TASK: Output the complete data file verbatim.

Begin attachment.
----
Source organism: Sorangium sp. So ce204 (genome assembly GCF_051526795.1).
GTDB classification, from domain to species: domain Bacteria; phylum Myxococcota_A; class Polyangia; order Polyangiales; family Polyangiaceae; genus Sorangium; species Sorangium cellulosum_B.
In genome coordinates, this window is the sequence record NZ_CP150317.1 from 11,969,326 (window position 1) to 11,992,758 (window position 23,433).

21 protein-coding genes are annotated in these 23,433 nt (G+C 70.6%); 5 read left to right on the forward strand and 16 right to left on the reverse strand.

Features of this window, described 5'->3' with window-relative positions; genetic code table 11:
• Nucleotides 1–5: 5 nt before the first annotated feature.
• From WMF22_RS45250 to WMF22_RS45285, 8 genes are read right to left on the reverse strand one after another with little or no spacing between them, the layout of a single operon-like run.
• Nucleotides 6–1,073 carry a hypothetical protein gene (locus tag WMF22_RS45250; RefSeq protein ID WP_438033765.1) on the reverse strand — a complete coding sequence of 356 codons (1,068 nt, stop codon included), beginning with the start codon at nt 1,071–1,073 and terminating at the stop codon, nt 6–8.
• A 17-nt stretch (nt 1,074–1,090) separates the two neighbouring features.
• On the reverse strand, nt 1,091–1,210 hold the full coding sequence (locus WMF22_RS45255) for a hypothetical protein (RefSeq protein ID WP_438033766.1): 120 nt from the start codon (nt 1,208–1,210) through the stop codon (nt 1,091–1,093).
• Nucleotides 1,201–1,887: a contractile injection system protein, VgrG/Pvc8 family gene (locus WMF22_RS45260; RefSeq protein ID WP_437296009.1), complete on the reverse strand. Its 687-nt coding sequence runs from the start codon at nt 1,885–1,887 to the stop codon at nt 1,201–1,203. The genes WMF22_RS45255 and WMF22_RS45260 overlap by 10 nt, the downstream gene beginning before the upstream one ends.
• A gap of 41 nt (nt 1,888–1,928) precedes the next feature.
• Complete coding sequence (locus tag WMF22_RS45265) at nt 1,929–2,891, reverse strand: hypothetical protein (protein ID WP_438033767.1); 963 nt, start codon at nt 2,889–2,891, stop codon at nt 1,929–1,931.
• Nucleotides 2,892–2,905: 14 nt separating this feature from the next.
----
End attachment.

Source organism: Sorangium sp. So ce204 (genome assembly GCF_051526795.1).
GTDB classification, from domain to species: domain Bacteria; phylum Myxococcota_A; class Polyangia; order Polyangiales; family Polyangiaceae; genus Sorangium; species Sorangium cellulosum_B.
In genome coordinates, this window is the sequence record NZ_CP150317.1 from 11,969,326 (window position 1) to 11,992,758 (window position 23,433).

21 protein-coding genes are annotated in these 23,433 nt (G+C 70.6%); 5 read left to right on the forward strand and 16 right to left on the reverse strand.

Features of this window, described 5'->3' with window-relative positions; genetic code table 11:
• Nucleotides 1–5: 5 nt before the first annotated feature.
• From WMF22_RS45250 to WMF22_RS45285, 8 genes are read right to left on the reverse strand one after another with little or no spacing between them, the layout of a single operon-like run.
• Nucleotides 6–1,073 carry a hypothetical protein gene (locus tag WMF22_RS45250; RefSeq protein ID WP_438033765.1) on the reverse strand — a complete coding sequence of 356 codons (1,068 nt, stop codon included), beginning with the start codon at nt 1,071–1,073 and terminating at the stop codon, nt 6–8.
• A 17-nt stretch (nt 1,074–1,090) separates the two neighbouring features.
• On the reverse strand, nt 1,091–1,210 hold the full coding sequence (locus WMF22_RS45255) for a hypothetical protein (RefSeq protein ID WP_438033766.1): 120 nt from the start codon (nt 1,208–1,210) through the stop codon (nt 1,091–1,093).
• Nucleotides 1,201–1,887: a contractile injection system protein, VgrG/Pvc8 family gene (locus WMF22_RS45260; RefSeq protein ID WP_437296009.1), complete on the reverse strand. Its 687-nt coding sequence runs from the start codon at nt 1,885–1,887 to the stop codon at nt 1,201–1,203. The genes WMF22_RS45255 and WMF22_RS45260 overlap by 10 nt, the downstream gene beginning before the upstream one ends.
• A gap of 41 nt (nt 1,888–1,928) precedes the next feature.
• Complete coding sequence (locus tag WMF22_RS45265) at nt 1,929–2,891, reverse strand: hypothetical protein (protein ID WP_438033767.1); 963 nt, start codon at nt 2,889–2,891, stop codon at nt 1,929–1,931.
• Nucleotides 2,892–2,905: 14 nt separating this feature from the next.